SansBlogue  
Wednesday, June 29, 2005
 
SBL International: Singapore ::


In this post I will mention highlights of the conference so far for me, and inevitably this will be a highly personal list -– we each only see the sessions we attend. In a semi-separate post below I will also try to give some impressions of the city.

SBL International ::

The highlight has been the participation of Asian scholars, compared with previous SBLI that I have attended (not necessarily in order ! Strasbourg, Jerusalem, Leuven, Sheffield, Cape Town) which were mainly white faced, and (with the exception of Cape Town) a roughly 50/50 mix of European and North American, this SBLI has a high participation by Asian scholars. (And also Ausies and Kiwis, though we hardly correct the race balance, shame there are no other South Pacific representatives!_*_) The historic Euramerican domination of academic theology is still present, chatting to several delegates from Indonesia I discovered that we all did our PhDs in Glasgow, perhaps next time a "reunion" is called for, like the Aussie group who are meeting for coffee on Thursday. (I wonder if Kiwis are part of greater Australia for these purposes?) The Asian scholar whose presentation I found the most stimulating was the Korean, Taek Joo Woo, who spoke on "Rhetorical force of the Marzeah institution in Amos 6:1-7". It had everything: Amos, that intriguing institution that combined booze-up, religion, food and ancestor cult while surviving in most Levantine cultures for thousands of years, and a chance to discuss his interesting ideas on the problematic verse 2 with him afterwards!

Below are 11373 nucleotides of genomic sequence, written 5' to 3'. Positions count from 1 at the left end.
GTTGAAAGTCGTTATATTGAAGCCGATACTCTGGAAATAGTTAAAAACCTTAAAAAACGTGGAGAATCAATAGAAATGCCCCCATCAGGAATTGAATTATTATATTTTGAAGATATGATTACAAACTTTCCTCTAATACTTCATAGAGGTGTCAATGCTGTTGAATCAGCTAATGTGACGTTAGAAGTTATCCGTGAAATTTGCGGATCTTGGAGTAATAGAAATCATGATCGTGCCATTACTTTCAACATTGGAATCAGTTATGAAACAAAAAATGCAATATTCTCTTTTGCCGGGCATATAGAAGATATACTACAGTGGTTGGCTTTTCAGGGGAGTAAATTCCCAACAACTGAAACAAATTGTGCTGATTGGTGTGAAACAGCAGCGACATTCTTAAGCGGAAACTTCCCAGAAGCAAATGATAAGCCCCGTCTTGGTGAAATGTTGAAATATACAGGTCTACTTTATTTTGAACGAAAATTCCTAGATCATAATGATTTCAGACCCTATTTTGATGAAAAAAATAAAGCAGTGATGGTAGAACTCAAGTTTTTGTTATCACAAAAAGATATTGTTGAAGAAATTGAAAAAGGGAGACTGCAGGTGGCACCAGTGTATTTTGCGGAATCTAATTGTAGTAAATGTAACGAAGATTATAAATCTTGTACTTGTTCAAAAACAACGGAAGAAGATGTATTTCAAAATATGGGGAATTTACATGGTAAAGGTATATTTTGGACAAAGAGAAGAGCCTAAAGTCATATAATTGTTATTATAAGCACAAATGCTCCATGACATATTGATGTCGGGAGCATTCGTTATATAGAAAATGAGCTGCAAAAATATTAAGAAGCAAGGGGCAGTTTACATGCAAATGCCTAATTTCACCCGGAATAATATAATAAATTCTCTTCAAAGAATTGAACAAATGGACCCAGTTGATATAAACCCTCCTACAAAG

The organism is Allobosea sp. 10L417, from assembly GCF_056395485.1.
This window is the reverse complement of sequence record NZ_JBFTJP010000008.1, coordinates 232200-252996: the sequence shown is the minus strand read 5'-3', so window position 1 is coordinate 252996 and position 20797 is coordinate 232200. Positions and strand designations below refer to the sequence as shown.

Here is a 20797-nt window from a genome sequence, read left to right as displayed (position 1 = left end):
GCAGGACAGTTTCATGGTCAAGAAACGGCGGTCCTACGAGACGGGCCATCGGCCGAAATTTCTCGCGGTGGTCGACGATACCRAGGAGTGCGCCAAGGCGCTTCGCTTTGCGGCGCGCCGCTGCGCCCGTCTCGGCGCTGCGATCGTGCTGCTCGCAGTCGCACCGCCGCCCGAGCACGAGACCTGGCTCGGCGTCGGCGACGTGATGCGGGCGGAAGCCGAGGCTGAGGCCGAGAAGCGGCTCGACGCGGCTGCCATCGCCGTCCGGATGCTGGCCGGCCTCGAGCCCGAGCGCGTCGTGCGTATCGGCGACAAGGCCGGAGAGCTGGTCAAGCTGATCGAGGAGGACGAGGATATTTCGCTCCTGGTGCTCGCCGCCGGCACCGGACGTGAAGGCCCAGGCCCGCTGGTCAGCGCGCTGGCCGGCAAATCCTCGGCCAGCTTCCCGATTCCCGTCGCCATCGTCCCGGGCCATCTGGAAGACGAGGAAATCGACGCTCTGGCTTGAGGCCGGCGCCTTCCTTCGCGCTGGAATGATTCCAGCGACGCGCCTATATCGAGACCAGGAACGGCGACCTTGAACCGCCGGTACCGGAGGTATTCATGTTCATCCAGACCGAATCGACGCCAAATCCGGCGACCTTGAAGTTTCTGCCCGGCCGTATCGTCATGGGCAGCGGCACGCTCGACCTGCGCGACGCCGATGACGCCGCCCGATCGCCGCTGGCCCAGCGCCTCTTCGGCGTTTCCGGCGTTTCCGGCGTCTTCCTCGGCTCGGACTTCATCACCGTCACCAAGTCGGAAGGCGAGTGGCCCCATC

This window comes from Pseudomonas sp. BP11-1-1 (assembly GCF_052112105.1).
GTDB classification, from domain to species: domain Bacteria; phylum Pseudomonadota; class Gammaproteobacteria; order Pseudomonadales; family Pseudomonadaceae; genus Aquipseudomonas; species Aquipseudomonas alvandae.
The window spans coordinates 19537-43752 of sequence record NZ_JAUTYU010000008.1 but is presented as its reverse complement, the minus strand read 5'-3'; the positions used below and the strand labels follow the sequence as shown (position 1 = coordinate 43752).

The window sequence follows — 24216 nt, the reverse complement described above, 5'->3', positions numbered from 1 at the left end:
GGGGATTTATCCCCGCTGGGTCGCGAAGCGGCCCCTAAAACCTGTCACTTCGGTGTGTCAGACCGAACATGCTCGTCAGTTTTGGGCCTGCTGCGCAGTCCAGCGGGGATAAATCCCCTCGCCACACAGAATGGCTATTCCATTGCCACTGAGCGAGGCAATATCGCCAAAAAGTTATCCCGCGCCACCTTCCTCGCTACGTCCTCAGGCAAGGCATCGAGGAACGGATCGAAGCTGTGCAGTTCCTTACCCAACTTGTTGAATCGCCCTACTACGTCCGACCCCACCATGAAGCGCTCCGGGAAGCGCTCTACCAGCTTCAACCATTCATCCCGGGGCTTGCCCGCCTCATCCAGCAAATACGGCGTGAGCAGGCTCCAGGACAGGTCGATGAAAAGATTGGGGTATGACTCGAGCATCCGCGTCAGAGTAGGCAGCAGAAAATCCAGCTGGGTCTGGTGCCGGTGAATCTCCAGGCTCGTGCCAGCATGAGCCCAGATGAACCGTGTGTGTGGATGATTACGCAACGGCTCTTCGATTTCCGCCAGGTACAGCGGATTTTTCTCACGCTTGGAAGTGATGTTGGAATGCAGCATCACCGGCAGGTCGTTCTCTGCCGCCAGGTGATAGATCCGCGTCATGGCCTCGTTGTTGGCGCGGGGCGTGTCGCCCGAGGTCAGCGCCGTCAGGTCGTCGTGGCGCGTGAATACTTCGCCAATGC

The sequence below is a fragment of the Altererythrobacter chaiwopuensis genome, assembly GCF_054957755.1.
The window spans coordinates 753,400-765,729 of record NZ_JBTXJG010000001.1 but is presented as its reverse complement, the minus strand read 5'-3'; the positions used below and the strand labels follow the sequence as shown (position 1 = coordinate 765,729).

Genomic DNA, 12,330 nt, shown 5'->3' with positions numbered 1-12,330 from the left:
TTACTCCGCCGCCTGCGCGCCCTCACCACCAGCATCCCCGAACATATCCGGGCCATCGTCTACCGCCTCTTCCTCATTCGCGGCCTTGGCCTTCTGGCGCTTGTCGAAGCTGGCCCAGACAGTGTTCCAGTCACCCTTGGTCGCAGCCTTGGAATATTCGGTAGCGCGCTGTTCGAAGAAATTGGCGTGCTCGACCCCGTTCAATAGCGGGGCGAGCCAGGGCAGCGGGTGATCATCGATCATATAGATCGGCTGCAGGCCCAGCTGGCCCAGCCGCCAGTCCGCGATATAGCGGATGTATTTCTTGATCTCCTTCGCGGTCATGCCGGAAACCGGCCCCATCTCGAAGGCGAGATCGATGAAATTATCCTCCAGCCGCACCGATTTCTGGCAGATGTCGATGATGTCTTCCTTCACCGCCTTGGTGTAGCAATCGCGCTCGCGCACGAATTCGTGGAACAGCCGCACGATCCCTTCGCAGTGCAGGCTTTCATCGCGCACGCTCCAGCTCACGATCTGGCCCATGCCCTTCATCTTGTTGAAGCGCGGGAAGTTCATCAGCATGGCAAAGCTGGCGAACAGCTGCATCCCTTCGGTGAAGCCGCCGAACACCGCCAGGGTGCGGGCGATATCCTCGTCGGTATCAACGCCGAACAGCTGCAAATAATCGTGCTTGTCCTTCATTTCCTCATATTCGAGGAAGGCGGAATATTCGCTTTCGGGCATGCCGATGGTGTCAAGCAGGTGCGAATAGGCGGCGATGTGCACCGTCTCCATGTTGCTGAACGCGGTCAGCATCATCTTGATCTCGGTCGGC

Another highlight was (Did I blog this yesterday? I do miss an Internet connection, though if I'd stayed at the expensive conference hotel I doubt I'd have been tempted enough to cough up $20 per DAY for the luxury on top of the room charges!) sitting near Heather McKie after my paper passing notes back and forth as we each developed an idea of hers in different directions into the embryos of two very different possible future papers. Mine titled "Man bites dog" would focus on the narrative in Amos 7:10-17 and explore authorisation and un-authorisation in that text, hers would explore biblical talk of harlot wives.